I RECENTLY MODERATED a panel of six CIOs who spoke before an audience comprising vendor salespeople. During the question and answer session, one of the salespeople asked what consequences the market slowdown would have on the CIOs’ IT budgets.
The consensus: In the days of preparing for Y2K and fending off dotcom startups, CIOs had open checkbooks. Now, more scrutiny is taking place.
I thought of that session when I read a report on IT spending trends in corporate America from Stamford, Conn.-based Meta Group. While generally in line with my panel’s observations, Meta Group offered a new twist that we tend to overlook.
Information technology has moved from enabling a company to conduct its business to actually being the business. As such, the budgets of many CIOs have grown substantially in the past five years. CIO research claims the average reader of this magazine works for a company that has an $85 million IT budget.
OK, get over it. So you didn’t get the spending increase you wanted this year. Or maybe your budget was cut a few percentage points to $83 million. The point is you still have a lot of money to spend. And according to Meta Group, you’d better spend it wisely because everyone is watching. As you plan your 2002 budget, Meta recommends you segment it into five areas: core/operational expenses (stuff you have to do to keep the lights on and staff paid), nondiscretionary expenses (projects you have to do to remain competitive in your market sector), discretionary enhancements (upgrades or replacements to existing services), investments (new, proactive projects that will give you a competitive advantage) and ventures (experimentation projects such as equipping the sales force with wireless devices).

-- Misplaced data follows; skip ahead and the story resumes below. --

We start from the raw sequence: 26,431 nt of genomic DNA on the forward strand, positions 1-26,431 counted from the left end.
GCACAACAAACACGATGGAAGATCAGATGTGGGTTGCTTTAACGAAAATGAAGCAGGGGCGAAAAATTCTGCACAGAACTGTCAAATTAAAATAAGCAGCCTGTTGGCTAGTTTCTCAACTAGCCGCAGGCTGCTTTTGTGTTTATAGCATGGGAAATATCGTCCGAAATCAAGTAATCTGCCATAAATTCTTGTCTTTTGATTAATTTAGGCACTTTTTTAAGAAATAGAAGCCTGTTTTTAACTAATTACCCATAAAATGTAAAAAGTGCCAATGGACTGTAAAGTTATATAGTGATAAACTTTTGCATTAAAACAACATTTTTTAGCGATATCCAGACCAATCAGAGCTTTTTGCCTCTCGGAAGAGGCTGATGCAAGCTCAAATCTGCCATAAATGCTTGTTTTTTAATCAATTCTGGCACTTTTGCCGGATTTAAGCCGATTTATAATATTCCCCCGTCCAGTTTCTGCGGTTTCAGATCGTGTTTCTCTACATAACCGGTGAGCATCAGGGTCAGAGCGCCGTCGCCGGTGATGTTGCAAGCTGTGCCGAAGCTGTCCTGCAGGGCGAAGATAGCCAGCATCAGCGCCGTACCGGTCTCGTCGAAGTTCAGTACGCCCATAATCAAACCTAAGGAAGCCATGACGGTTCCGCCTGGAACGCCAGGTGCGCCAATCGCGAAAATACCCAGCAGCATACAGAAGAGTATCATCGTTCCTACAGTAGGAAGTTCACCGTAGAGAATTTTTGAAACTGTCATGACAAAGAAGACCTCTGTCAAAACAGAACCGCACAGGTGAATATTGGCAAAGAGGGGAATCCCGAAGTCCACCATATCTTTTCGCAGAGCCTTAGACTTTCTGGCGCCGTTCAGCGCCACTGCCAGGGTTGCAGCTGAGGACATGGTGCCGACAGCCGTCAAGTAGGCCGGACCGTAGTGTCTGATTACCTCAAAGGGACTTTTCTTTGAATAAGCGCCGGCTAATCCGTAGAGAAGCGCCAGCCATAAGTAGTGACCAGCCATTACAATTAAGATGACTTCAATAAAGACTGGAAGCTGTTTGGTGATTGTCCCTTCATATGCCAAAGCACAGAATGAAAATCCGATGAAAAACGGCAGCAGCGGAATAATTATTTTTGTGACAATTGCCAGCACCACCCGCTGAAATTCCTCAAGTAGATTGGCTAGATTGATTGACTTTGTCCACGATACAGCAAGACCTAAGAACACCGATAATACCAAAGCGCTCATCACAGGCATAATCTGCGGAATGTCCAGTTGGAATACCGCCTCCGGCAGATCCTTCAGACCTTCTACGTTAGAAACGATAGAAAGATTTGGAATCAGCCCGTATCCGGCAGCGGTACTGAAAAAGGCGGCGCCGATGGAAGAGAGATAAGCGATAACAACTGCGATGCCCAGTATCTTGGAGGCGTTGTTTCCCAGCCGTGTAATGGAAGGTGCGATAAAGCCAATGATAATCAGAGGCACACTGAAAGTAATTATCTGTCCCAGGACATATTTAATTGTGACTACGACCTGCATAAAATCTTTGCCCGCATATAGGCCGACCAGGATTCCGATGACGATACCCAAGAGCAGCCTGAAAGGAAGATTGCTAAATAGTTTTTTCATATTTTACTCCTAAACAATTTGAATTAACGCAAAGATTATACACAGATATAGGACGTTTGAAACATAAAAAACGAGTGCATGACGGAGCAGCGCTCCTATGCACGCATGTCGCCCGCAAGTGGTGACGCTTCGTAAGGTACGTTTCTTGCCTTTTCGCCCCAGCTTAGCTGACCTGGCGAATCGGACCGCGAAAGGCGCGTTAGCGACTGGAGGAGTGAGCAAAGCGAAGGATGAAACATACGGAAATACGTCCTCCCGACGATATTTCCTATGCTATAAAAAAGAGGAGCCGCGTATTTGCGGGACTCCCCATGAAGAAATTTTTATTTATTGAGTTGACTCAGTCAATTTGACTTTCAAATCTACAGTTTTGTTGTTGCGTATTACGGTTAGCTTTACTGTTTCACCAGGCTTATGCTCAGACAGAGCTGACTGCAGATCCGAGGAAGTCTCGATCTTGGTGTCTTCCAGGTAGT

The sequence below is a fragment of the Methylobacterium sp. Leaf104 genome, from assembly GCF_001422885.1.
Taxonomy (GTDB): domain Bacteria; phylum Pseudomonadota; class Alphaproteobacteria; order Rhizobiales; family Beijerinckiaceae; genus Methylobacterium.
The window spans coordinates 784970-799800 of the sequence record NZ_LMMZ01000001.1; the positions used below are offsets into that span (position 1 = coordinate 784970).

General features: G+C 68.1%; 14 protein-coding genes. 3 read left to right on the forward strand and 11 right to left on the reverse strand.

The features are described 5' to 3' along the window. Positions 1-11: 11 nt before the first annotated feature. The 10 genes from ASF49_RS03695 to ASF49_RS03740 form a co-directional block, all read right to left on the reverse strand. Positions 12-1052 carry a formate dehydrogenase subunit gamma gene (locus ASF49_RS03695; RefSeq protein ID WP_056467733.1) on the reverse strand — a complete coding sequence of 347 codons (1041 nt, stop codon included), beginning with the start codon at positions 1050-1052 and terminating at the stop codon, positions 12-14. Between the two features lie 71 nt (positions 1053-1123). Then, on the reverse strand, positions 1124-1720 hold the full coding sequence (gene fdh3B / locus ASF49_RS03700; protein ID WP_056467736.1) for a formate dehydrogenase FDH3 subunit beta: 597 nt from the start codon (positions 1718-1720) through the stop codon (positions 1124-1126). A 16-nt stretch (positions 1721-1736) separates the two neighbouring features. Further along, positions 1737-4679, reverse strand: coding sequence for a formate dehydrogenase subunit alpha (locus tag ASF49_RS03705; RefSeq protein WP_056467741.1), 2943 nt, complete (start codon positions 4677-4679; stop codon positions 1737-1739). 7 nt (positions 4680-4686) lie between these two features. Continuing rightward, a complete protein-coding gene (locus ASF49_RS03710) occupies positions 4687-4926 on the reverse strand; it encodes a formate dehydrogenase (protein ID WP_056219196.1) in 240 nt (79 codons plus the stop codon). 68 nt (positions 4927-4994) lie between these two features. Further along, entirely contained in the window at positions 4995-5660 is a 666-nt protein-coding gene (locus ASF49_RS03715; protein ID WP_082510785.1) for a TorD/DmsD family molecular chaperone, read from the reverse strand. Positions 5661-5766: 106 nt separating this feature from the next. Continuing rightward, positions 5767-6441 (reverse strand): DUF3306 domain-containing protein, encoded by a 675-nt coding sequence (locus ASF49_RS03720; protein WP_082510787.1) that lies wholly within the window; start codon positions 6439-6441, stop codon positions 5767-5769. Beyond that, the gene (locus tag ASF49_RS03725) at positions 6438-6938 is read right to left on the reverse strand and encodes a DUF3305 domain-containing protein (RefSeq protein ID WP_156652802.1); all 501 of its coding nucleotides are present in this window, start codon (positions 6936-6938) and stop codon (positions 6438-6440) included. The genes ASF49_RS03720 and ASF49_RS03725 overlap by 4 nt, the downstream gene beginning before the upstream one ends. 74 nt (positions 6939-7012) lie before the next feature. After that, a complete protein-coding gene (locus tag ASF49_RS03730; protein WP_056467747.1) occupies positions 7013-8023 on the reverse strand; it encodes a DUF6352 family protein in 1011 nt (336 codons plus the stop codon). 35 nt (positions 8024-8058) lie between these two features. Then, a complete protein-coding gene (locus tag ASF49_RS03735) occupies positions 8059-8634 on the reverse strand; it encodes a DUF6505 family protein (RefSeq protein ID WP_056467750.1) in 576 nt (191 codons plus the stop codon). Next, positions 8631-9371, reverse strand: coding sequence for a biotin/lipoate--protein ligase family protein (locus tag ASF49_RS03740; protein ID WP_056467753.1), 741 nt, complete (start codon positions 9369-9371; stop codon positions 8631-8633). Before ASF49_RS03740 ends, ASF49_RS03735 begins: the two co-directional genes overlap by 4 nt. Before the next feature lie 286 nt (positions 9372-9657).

In preparing 2002 budgets, Meta concludes that CIOs need to articulate their plans in clear, concise business terms more than ever before. The checkbooks are still open. You are just going to have to work harder to get your approvals.